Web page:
The world financial system went into meltdown last week as the collapse of the housing bubble in the US and Britain brought down banks on both sides of the Atlantic.
But in the midst of this chaos one question remains unanswered – who is going to pay to clean up the mess caused by the “free market”?
In the US the government is planning to spend $700 billion on bailing out the financial system by taking on the bad debts currently on the bankers’ books.
The cost of this bail-out will be shouldered by ordinary people – in the form of increased taxes, higher interest rates and swingeing cuts to public spending and services.
In Britain, Gordon Brown is also preparing to make us pay for the crisis. We have already seen the Northern Rock bank rescued by the government at the cost of £50 billion.
Unemployment is rising, home repossessions are shooting upwards, while the price of everyday essentials such as food and heating remains sky high.
Brown blusters about “fairness” and promises to “crack down” on City greed, but his actions amount to nothing more than tinkering with regulations. Meanwhile the pay freeze on public sector workers remains firmly in place.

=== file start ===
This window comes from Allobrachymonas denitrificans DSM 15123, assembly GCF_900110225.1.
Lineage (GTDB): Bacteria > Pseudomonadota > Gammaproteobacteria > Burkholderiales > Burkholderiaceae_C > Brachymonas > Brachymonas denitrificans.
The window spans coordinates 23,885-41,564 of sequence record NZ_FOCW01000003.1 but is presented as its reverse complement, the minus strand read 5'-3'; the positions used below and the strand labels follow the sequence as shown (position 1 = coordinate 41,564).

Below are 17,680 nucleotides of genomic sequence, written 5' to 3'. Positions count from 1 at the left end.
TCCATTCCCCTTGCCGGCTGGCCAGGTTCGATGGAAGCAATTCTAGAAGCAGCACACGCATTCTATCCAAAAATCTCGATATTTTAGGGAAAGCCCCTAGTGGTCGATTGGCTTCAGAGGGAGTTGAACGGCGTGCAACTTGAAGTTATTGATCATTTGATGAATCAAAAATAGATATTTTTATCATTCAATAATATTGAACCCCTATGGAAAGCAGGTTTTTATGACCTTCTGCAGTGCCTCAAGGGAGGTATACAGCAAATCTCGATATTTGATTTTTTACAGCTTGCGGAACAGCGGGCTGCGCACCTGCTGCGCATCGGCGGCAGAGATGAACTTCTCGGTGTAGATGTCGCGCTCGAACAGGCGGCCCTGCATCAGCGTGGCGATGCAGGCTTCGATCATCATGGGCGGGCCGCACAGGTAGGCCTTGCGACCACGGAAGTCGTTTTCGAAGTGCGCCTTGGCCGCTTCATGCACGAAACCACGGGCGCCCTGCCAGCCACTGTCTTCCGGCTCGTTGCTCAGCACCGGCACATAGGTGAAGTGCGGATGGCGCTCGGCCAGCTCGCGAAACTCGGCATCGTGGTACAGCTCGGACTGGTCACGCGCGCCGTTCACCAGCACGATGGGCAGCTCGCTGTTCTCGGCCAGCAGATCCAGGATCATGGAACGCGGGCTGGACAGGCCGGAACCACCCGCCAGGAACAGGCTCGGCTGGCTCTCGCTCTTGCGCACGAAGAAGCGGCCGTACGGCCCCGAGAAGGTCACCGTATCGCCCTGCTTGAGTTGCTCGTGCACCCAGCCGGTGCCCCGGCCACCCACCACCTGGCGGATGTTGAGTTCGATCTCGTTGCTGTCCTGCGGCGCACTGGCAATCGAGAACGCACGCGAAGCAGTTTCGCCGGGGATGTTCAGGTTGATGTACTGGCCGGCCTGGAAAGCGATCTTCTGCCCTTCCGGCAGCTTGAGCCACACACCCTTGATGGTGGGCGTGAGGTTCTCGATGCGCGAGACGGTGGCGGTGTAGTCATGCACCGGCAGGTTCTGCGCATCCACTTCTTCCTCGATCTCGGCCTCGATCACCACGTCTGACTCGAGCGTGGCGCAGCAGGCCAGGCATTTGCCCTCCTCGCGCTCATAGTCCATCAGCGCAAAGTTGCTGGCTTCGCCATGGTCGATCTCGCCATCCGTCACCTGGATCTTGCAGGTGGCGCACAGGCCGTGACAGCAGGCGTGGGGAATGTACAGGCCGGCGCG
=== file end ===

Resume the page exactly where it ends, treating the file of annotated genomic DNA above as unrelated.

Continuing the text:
The New Labour project is wedded to big business and the “free market”, which is why the government puts the interests of the rich above those of ordinary working people.
Brown himself said at the Labour Party conference on Tuesday of this week,
“We are and always will be pro-enterprise, pro-business and pro-competition as a government.” He went on to spell out his commitment to “fairness and business”.
The previous day, chancellor Alistair Darling spoke of the need for “discipline in public finances” and warned that we must “live within our means”.
Brown echoed this theme, speaking of “tough choices for tough times”. He means “tough” on ordinary people – less pay, higher prices, fewer jobs.
We have to say enough is enough. Let’s get tough on big business, Brown and the bosses to defend our jobs, pensions and homes.